Regarding abdominal aortic-ostia, disease was present in 23 of 90 ostia examined (25%). Lateral margins were always involved (100%), followed by upstream (43%) while minimal lesion frequencies were seen at downstream branch points (9%). Statistically significant difference was observed in lesion frequencies at lateral versus downstream (P<0.001), lateral versus upstream (P<0.001), and upstream versus downstream of affected ostia (P<0.05).

Comparison between descending thoracic and abdominal aorta showed an insignificant difference of lesion frequencies at lateral margins (P>0.05) but a highly significant difference at upstream versus downstream of ostia (P<0.001). Upstream ostia of descending thoracic aorta and downstream ostia of abdominal aorta were spared of lesions (Table I, Fig. 2).


Fig. 2. Sudan-positive red lesions are downstream and lateral to ostia of intercostals arteries
(a, b, c) while lesions are upstream and lateral to various ostia of abdominal aorta (d, e, f)
in cholesterol-fed adult New Zealand White rabbits. Arrow indicates proximal to distal direction.

DISCUSSION

Morphological patterns of lipid deposition in the arterial wall correlate with the potential mechanisms involved in atherogenesis (Weinberg, 2004). Several animal models of human atherosclerosis were attempted for topographic distribution of atherosclerotic lesions. Discrepancies still exist on account of different variables like species, age, method of induction of atherosclerotic lesions, and the sites studied. Topographic study of Sudanophilic lesions was conducted in the aortas of cholesterol-fed mature minipigs and regions of high atherosclerosis-probability were detected at the lateral leading edges of flow divider (Cornhill et al., 1985). However, immature minipigs were not studied. Mature white Carneau pigeons were known to develop lesions upstream of aortic branches as those in elderly humans (Cornhill et al., 1980) but they failed to exhibit a switch from a downstream to an upstream pattern with age. In apolipoprotein E /low density lipoprotein receptor double-knockout mice, no definite pattern of arterial Sudanophilic lesions was found. Unlike humans, all three regions (upstream, downstream, and lateral to ostia) were equally affected. So knockout mice appeared inferior to other species for exploring the pattern of human lipid deposition (McGillicuddy et al., 2001).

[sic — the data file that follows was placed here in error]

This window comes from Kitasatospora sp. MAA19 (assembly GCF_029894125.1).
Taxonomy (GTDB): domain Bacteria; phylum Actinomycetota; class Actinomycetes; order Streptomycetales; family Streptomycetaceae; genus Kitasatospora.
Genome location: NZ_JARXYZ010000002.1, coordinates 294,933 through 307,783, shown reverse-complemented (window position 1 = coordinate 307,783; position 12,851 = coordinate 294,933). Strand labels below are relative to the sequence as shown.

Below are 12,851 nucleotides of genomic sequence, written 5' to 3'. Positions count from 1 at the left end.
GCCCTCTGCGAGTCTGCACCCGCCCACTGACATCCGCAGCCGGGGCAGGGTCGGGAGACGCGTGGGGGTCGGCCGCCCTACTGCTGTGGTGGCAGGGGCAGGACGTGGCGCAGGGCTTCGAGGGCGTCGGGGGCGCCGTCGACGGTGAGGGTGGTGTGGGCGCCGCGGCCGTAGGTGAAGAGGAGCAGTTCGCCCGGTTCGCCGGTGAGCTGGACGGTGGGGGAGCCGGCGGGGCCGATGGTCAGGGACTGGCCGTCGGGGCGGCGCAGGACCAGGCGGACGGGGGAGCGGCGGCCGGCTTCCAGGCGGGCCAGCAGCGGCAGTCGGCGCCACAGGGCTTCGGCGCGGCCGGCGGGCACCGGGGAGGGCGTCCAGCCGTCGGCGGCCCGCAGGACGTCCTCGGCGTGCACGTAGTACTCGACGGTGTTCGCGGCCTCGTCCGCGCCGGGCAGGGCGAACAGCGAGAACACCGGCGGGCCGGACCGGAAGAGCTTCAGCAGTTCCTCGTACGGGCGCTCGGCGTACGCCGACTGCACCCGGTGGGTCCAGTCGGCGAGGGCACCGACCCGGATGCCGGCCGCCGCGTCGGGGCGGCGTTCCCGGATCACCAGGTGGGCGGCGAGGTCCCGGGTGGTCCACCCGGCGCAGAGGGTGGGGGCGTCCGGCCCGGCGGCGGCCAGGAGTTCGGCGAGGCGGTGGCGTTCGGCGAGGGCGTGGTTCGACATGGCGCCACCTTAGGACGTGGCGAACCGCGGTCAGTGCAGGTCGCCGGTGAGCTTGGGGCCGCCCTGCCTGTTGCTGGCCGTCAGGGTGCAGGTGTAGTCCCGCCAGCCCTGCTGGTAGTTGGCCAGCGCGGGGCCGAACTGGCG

Only cholesterol-fed NZW rabbits showed lesions similar in morphology and distribution, parallel with age, as in humans (Weinberg, 2004). But most of the studies focused on extremes of ages and particularly at intercostals-ostia. We investigated adult NZW rabbits and compared descending thoracic and abdominal aorta. Ascending and arch of aorta were excluded as these aortic parts are highly atherosclerosis-prone and lesions, here, completely surround the orifices. So patterns of lesion development are difficult to demonstrate in these parts of aorta (Vanderlaan et al.; Lin et al., 2007). Interestingly, descending thoracic and abdominal aorta showed contrasting patterns. Lesions were downstream and at lateral margins of ostia in descending thoracic aorta while at upstream and lateral margins of ostia in abdominal aorta. The highest lesion frequencies at ostia of descending thoracic aorta occurred at sites with the lowest frequencies at ostia of abdominal aorta (Table I). Barnes & Weinberg (1999) induced atherosclerotic lesions in immature rabbits (aged 1.5 months) and mature rabbits (aged 12 to 14 months) with 0.05% to 0.2% dietary cholesterol for 15 weeks and noticed lipid deposition downstream and sides of branches (arrowhead shape with the tip pointing downward) in descending thoracic aorta and downstream, at the sides, and upstream of celiac ostia. However, they used low cholesterol diet for a longer period and rests of ostia in abdominal aorta other than celiac ostia were not reported. Our results are in supportive context with Barakat et al. (1992) who found enhanced permeability sites distal to ostia in descending thoracic aorta and proximal to celiac ostium in adult NZW rabbits. Regional variations of arterial wall structure and hemodynamics were accounted for this non-uniform distribution. Comparably, Sloop et al. (1998) identified two distinct morphologic patterns of fatty streaks at intercostal branches of 74 aortas from the pathobiological determinants of atherosclerosis in Youth study. In the first pattern, lipid deposition was observed lateral to ostia, with sparing upstream and downstream. The second pattern, predominated in older subjects and smoker, was characterized by broad bands of intense stain extending to the proximal edges of ostia.

We concluded that juvenile pattern of lipid deposition persists at ostia of descending thoracic aorta while a switch towards the pattern of old subjects occurs at ostia of abdominal aorta in cholesterol-fed adult rabbits. Ability to demonstrate the pattern of lesions will help in defining sampling sites and recognizing arterial properties that differ between upstream and downstream of ostia in different parts of aorta, at different ages.

 

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Correspondence to:

Dr. Uzma Shahid
Department of Anatomy
Wah Medical College
Wah Cantt

Pakistan

Tel: +92 3005120496

Email: ua7567@gmail.com

Received: 14-03-2011
Accepted: 02-05-2011